EU Sanctions on Russia Oil Will Sustain Inflationary Pressures
EU sanctions on Russian oil will sustain current inflationary pressures, though exemptions and the potential for piecemeal enforcement could weaken their impact.
That’s according to a report from Fitch Solutions Country Risk & Industry research sent to Rigzone earlier this month, which outlined that the EU’s sixth sanctions package on Russia, combined with existing plans, implies an end to over 90 percent of Russian oil sales to the EU by the end of 2022.
The report noted that this will further constrain energy supply, sustaining inflationary pressures in Europe. It added however, that the latest sanctions include multiple exemptions, grace periods, and caveats.
“For example, Hungary will still be permitted to purchase Russian oil via tankers in the event that its pipeline exports via Ukraine are disrupted,” the report stated.
“While these are designed to shield the more vulnerable European economies in Central and Eastern Europe from a sudden supply shock, they also create space for national authorities seeking to effectively circumvent some of the sanctions,” the report added.
The report also warned that divisions over further sanctions will grow, adding that the partial oil ban “brings the political willingness of the EU to sanction Russia close to its apex”.
“While some EU officials said they will seek to expand the oil embargo to pipeline exports as well, this continues to be resisted by the Hungarian, Slovak, and Czech governments (each of which wields a veto power),” the report stated.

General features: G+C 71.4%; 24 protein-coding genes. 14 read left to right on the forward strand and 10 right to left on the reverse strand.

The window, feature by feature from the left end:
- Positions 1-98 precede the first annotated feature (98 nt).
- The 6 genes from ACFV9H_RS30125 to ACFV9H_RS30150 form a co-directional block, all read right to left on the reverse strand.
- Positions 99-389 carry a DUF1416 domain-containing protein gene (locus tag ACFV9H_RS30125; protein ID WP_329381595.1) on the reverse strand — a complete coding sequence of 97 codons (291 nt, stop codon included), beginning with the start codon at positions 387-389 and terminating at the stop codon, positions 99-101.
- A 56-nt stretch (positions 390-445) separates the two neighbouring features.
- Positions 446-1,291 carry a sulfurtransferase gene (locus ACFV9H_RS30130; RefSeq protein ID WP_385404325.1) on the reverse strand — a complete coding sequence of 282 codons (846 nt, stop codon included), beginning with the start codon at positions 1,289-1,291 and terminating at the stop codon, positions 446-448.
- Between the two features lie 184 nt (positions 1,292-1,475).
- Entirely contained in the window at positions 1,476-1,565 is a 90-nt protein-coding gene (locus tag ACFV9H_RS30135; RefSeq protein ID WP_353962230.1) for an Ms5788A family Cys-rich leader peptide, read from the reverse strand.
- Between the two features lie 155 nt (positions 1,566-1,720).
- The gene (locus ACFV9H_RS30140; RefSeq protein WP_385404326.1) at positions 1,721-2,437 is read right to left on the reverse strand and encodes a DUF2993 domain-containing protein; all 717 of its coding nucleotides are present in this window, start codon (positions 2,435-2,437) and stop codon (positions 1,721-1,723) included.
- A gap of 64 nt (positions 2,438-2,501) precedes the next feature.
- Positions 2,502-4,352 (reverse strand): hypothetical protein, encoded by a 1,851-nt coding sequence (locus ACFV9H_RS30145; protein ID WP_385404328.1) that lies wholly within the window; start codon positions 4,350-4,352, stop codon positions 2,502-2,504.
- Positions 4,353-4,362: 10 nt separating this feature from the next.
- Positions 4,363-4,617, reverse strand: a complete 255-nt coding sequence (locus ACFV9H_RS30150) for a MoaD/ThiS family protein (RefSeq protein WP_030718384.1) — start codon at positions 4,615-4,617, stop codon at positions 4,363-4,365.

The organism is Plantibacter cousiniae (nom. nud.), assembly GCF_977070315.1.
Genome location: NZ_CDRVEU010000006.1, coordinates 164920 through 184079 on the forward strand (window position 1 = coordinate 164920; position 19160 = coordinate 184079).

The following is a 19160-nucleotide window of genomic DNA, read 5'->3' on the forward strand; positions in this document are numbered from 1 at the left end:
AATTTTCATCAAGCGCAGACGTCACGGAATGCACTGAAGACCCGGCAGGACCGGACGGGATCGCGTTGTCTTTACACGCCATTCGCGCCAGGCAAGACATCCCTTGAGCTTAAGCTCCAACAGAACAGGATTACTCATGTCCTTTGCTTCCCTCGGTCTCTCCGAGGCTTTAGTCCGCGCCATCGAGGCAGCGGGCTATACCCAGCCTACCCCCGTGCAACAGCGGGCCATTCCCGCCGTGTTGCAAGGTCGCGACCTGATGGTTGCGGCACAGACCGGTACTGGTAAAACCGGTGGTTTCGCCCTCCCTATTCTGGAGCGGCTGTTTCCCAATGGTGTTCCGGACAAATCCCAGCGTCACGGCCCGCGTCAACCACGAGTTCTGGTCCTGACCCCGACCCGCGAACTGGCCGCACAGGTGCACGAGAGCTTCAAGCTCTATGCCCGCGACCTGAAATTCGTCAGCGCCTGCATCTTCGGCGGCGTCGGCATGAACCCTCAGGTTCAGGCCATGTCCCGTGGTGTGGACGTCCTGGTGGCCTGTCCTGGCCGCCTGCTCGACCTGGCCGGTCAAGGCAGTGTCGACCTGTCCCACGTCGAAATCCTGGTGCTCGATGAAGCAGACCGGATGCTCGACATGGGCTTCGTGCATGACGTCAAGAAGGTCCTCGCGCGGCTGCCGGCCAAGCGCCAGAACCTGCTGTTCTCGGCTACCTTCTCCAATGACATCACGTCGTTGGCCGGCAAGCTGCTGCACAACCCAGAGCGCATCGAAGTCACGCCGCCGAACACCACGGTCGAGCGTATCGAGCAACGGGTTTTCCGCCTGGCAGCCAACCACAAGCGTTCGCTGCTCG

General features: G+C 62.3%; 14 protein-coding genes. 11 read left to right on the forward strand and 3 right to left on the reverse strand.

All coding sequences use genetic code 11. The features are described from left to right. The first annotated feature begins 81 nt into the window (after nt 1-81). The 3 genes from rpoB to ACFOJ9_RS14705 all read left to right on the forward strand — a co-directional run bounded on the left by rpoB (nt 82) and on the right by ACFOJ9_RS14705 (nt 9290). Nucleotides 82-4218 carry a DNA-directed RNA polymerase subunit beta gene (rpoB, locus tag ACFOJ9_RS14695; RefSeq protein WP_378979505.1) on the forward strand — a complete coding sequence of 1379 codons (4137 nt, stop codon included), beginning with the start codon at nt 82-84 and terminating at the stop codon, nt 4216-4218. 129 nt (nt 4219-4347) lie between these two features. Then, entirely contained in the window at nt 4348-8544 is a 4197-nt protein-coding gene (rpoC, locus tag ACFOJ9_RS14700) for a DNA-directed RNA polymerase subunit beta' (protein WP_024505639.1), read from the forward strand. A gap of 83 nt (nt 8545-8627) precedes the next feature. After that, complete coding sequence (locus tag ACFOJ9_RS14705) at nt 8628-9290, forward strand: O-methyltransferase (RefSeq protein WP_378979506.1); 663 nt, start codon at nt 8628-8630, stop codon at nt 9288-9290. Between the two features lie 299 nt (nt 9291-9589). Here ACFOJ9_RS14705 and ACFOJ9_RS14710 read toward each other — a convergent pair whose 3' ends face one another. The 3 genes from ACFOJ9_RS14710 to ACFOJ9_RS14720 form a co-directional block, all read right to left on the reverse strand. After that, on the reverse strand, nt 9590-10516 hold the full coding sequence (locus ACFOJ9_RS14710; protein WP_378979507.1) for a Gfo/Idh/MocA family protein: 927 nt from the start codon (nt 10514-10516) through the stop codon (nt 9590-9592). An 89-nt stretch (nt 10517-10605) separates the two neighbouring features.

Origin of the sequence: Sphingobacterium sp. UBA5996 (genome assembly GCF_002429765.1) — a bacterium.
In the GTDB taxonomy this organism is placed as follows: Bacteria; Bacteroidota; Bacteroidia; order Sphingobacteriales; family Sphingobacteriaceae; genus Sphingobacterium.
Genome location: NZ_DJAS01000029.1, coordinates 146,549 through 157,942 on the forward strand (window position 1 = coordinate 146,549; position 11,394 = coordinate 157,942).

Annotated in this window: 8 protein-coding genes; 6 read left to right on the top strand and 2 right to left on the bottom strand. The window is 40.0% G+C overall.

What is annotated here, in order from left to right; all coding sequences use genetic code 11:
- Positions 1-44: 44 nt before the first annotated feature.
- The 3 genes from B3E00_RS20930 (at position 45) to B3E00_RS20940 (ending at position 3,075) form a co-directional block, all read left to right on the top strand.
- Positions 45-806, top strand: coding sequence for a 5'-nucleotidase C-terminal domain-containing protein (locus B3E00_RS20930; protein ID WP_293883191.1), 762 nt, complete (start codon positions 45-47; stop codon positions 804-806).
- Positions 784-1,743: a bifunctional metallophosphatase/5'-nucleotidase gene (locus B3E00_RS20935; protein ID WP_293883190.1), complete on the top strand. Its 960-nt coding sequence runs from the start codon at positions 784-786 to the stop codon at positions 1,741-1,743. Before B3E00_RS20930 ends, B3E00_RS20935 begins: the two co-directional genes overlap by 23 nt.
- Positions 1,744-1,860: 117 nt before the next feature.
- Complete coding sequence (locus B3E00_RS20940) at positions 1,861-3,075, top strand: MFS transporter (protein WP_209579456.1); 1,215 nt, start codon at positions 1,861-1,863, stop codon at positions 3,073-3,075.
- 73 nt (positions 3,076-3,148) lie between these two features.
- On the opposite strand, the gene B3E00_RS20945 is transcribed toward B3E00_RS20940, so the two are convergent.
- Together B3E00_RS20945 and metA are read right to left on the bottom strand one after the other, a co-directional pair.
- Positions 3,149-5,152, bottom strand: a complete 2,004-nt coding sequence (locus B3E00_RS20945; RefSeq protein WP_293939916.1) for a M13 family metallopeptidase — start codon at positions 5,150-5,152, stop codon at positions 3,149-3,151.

“Similarly, calls for an additional sanctions package to ban Russian gas imports by more hardline states such as Estonia were met with pushback from most other states. This suggests that the EU will increasingly struggle to pass any significant new sanctions, and will instead focus on enforcement of existing sanctions,” the report added.
Fitch Solutions’ report highlighted that the risk of Russian retaliation via gas cut-offs will increase somewhat but added that Germany, Italy, and other large and/or dependent economies will likely maintain their supplies.
“The oil embargo will prove financially painful for Russia over the medium term, given that Moscow depends on oil revenues for a significant share of government finances,” the report stated.
“This will lead the Russian government to seek to ease sanctions pressure, potentially by threatening to disrupt gas exports to Europe,” the report continued.
“Russia could be forced into economically damaging shut-ins of its gas wells in the event of a full-scale stoppage of gas exports to Europe, making it unlikely,” the report went on to state.
In her opening remarks at a joint press conference with European Council President Michel on May 31, European Commission President von der Leyen confirmed that leaders had agreed in principle on the sixth sanctions package. On June 3, the European Commission announced the adoption of a sixth package of sanctions against Russia. On April 8, the EU announced that it had agreed a fifth package of restrictive measures against Russia.
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